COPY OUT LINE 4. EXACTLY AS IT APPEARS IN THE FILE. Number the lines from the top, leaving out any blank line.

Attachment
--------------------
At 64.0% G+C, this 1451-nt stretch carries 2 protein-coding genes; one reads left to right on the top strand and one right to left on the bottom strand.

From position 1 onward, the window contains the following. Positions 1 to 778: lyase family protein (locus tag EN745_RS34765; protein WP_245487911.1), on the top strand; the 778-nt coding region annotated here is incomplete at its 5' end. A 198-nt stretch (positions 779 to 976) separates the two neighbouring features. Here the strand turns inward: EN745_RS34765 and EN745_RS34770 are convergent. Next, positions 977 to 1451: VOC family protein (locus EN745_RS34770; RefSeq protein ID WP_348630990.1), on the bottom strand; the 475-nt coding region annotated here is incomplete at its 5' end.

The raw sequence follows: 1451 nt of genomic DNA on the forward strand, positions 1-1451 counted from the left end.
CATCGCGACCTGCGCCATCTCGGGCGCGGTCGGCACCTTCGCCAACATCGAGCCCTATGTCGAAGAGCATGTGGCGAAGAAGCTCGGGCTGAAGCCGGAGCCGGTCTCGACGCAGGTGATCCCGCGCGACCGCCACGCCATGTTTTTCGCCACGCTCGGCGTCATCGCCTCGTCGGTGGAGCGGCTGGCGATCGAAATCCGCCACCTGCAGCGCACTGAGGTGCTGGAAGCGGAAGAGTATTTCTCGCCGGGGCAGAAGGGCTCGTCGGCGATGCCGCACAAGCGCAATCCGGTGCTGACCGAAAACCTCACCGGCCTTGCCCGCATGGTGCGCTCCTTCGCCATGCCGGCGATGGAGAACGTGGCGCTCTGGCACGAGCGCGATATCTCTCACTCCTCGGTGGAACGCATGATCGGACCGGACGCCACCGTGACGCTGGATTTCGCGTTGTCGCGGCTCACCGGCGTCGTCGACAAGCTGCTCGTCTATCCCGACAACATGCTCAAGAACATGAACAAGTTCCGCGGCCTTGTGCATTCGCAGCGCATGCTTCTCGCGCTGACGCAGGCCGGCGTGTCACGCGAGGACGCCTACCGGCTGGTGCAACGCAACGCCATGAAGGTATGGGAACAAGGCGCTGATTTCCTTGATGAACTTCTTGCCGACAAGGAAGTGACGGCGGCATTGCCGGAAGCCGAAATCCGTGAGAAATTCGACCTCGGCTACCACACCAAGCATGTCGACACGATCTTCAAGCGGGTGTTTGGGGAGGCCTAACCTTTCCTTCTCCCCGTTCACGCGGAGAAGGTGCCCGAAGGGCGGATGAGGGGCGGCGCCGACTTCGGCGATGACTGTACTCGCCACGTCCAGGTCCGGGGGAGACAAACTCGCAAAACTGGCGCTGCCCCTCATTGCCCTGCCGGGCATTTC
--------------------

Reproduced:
CATCGCGACCTGCGCCATCTCGGGCGCGGTCGGCACCTTCGCCAACATCGAGCCCTATGTCGAAGAGCATGTGGCGAAGAAGCTCGGGCTGAAGCCGGAGCCGGTCTCGACGCAGGTGATCCCGCGCGACCGCCACGCCATGTTTTTCGCCACGCTCGGCGTCATCGCCTCGTCGGTGGAGCGGCTGGCGATCGAAATCCGCCACCTGCAGCGCACTGAGGTGCTGGAAGCGGAAGAGTATTTCTCGCCGGGGCAGAAGGGCTCGTCGGCGATGCCGCACAAGCGCAATCCGGTGCTGACCGAAAACCTCACCGGCCTTGCCCGCATGGTGCGCTCCTTCGCCATGCCGGCGATGGAGAACGTGGCGCTCTGGCACGAGCGCGATATCTCTCACTCCTCGGTGGAACGCATGATCGGACCGGACGCCACCGTGACGCTGGATTTCGCGTTGTCGCGGCTCACCGGCGTCGTCGACAAGCTGCTCGTCTATCCCGACAACATGCTCAAGAACATGAACAAGTTCCGCGGCCTTGTGCATTCGCAGCGCATGCTTCTCGCGCTGACGCAGGCCGGCGTGTCACGCGAGGACGCCTACCGGCTGGTGCAACGCAACGCCATGAAGGTATGGGAACAAGGCGCTGATTTCCTTGATGAACTTCTTGCCGACAAGGAAGTGACGGCGGCATTGCCGGAAGCCGAAATCCGTGAGAAATTCGACCTCGGCTACCACACCAAGCATGTCGACACGATCTTCAAGCGGGTGTTTGGGGAGGCCTAACCTTTCCTTCTCCCCGTTCACGCGGAGAAGGTGCCCGAAGGGCGGATGAGGGGCGGCGCCGACTTCGGCGATGACTGTACTCGCCACGTCCAGGTCCGGGGGAGACAAACTCGCAAAACTGGCGCTGCCCCTCATTGCCCTGCCGGGCATTTC